The U.S. economy shed 140,000 jobs in December and the unemployment rate held steady at 6.7 percent, according to data released Friday.
Economists surveyed by Dow Jones had forecast an addition of 50,000 jobs and a slight rise in the unemployment rate to 6.8 percent.
“The decline in payroll employment reflects the recent increase in coronavirus (COVID-19) cases and efforts to contain the pandemic,” the Labor Department said.
Uncertainty about control of the Senate—and, to a lesser extent, the outcome of President Donald Trump’s attempts to continue to contest the presidential election—may also have weighed on the labor market in December. Studies have shown that policy uncertainty can discourage business spending, particularly in less competitive markets. It’s likely that the shutdowns and pandemic have made many areas of the economy less competitive over the past year.
Private sector jobs fell by 95,000 in December. The labor force participation rate was unchanged at 61.5 percent and the total number of unemployed held steady at 10.7 million, about twice the number of unemployed persons before the pandemic.
Manufacturing added 38,000, far more than expected. Throughout the pandemic, the manufacturing sector has shown a high level of resiliency, a vindication of President Trump’s policy focus on strengthening this part of the economy. Still, the sector now employs over a half-million fewer workers than it did prior to the pandemic.
Construction added 51,000 in December, boosted by the boom in housing that has accompanied the lockdowns and rise in shootings and killings in many U.S. cities. Employment in specialty residential contractors and residential construction is one of the few sectors of the economy that employ more workers than before the pandemic.
The biggest jobs losses came in leisure and hospitality, where employment declined by 498,000, with three-quarters of the decrease in bars and restaurants. Employment in the amusements, gambling, and recreation industry fell by 92,000 and dropped in the accommodation industry by 24,000. Since February, employment in leisure and hospitality is down by 3.9 million, or 23.2 percent.
Employment in private education decreased by 63,000 in December. Employment in the industry is down by 450,000 since February.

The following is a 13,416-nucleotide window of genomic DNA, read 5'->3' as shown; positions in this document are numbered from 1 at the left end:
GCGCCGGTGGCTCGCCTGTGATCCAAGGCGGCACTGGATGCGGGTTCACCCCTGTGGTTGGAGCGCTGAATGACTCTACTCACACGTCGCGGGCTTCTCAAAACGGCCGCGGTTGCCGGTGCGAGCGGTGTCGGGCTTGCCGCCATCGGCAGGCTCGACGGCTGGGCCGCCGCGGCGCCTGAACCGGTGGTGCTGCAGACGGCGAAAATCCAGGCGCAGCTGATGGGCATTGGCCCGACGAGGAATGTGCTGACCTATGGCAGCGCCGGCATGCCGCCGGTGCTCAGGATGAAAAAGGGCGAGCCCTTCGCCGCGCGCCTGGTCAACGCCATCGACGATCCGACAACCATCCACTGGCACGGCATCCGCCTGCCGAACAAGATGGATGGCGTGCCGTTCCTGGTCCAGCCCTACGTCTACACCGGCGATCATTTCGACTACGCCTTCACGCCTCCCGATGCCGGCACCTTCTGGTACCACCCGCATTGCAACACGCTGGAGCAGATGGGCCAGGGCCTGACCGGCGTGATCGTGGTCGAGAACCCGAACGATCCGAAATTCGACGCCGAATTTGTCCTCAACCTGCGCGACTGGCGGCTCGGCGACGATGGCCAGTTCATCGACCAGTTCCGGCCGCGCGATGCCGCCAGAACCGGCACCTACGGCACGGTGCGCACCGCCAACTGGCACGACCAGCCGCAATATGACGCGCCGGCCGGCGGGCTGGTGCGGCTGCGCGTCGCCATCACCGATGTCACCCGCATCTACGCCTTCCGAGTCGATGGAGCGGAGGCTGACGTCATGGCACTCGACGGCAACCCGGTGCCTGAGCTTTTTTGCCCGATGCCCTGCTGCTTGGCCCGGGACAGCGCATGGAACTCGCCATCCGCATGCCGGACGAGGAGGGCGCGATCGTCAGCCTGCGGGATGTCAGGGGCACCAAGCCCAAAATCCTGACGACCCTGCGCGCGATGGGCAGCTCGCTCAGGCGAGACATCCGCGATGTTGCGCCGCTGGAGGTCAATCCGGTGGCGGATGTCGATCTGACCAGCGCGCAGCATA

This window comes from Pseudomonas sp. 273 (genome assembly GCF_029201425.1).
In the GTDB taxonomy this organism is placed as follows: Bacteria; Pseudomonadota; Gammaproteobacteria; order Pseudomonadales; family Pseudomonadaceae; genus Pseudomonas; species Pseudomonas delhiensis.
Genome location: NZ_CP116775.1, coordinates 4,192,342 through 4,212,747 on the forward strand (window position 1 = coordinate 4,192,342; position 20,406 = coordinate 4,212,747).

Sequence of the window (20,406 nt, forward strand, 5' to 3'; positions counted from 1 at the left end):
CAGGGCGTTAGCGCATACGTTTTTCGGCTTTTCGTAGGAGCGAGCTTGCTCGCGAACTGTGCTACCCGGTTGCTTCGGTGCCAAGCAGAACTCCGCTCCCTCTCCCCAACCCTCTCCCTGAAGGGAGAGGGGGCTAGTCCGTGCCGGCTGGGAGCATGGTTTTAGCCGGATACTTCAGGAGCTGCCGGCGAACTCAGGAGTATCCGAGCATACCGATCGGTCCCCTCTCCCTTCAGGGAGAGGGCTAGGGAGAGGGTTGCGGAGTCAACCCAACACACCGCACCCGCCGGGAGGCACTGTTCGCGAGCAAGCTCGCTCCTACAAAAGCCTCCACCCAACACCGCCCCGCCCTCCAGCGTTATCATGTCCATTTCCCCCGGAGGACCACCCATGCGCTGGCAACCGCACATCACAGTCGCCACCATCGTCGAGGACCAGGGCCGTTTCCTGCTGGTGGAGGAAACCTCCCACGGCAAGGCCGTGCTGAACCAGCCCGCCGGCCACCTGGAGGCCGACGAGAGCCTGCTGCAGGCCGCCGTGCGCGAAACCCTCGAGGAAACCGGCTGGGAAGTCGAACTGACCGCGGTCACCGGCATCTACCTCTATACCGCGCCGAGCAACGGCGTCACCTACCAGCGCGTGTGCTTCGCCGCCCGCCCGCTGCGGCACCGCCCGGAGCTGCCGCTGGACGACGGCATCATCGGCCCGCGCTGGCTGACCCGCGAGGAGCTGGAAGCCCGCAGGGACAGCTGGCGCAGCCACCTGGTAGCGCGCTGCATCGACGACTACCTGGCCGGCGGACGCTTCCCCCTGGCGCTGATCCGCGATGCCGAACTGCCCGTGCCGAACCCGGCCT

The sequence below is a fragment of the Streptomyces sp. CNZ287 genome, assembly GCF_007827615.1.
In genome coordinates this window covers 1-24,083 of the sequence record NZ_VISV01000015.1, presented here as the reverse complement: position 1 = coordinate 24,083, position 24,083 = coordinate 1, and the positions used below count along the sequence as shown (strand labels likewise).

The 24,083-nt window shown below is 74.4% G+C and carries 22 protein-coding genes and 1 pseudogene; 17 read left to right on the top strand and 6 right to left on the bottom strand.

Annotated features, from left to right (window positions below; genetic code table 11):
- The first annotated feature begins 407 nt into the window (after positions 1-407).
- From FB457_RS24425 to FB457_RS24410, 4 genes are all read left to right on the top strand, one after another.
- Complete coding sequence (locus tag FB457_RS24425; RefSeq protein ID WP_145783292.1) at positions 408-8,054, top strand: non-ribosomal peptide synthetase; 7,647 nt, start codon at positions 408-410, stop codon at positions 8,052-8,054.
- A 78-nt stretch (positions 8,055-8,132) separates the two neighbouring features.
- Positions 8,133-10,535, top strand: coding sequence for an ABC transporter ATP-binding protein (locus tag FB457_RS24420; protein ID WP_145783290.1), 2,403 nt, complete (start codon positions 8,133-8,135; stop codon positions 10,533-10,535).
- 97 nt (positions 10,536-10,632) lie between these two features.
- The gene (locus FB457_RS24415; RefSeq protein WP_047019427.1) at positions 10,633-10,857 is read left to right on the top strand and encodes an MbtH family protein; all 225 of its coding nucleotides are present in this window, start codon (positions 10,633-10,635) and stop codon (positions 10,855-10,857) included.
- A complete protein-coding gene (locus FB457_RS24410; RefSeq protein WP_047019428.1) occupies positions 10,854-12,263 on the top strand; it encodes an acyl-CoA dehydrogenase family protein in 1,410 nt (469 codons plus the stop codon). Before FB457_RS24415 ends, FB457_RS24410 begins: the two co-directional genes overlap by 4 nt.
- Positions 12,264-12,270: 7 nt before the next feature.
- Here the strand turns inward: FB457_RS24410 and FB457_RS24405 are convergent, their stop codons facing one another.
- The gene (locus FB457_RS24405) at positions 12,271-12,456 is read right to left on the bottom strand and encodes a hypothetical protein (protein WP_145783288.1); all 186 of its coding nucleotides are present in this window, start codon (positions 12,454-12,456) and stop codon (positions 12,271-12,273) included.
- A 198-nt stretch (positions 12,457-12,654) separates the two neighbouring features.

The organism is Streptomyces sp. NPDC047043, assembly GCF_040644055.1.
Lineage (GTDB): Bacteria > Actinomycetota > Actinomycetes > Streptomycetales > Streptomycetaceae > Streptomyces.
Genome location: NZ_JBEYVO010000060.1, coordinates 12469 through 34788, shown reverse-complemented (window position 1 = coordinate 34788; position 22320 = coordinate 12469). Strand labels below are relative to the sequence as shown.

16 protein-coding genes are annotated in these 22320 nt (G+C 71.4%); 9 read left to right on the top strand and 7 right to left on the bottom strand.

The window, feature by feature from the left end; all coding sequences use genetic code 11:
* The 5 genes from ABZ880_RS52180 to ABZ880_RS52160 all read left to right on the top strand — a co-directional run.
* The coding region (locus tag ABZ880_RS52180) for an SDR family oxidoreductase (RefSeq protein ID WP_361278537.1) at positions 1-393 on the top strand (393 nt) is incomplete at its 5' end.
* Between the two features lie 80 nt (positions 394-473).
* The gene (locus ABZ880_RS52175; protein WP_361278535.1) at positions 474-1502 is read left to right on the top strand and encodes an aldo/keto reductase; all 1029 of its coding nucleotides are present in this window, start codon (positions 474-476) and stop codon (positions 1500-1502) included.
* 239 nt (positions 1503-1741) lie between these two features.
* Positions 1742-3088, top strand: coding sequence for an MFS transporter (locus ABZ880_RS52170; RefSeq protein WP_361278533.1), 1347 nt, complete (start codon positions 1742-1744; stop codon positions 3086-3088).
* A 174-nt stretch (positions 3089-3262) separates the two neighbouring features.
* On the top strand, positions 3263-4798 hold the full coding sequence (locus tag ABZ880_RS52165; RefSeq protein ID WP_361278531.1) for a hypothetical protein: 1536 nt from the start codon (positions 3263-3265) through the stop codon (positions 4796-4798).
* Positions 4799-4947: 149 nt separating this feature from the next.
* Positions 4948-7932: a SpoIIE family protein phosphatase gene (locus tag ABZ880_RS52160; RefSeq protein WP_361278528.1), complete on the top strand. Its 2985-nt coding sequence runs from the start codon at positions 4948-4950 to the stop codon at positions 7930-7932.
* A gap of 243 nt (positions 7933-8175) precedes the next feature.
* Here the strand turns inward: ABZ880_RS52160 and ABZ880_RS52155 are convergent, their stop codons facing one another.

Government employment fell by 45,000 in December thanks to a decline in local and state government employment. Federal government employment grew by 6,000. Outside of education, local government employment fell by 32,000. State government education lost 20,000 jobs. Since February, total government employment overall is down by 1.3 million.
The economy has added around 12.2 million jobs in the past eight months, a record-breaking pace after the unprecedented collapse in employment as lockdowns took hold in March and April. The increase in the ranks of employed workers shows that companies ramped up hiring as the economy reopened and consumers came back to stores, restaurants, and other businesses that had been shuttered this spring. Despite the gains, total employment in December was lower than its February level, highlighting just how deep the pandemic cut into what had been the strongest jobs markets in decades.
Hiring slowed in November and layoffs picked back up as infections, hospitalizations, and deaths surged. Many state and local governments around the country announced new restrictions on business, travel, dining, and other activities that have once again suppressed demand and discouraged growth in employment. Some businesses that held on through the first wave of shutdowns have not been able to stay in business in the second wave and much of the government aid made available earlier last year was no longer offered in December.
And even throughout the reopening layoffs have been extremely elevated, indicating that the pandemic’s effects are still ravaging the economy. A separate report on Thursday showed that 787,000 Americans applied for unemployment benefits in the prior week and 790,000 in the week before that. Jobless claims can be volatile week to week so many economists prefer to look at the four-week average. This rose to 818,750, a decrease of 18,750 from the previous week’s upwardly revised level.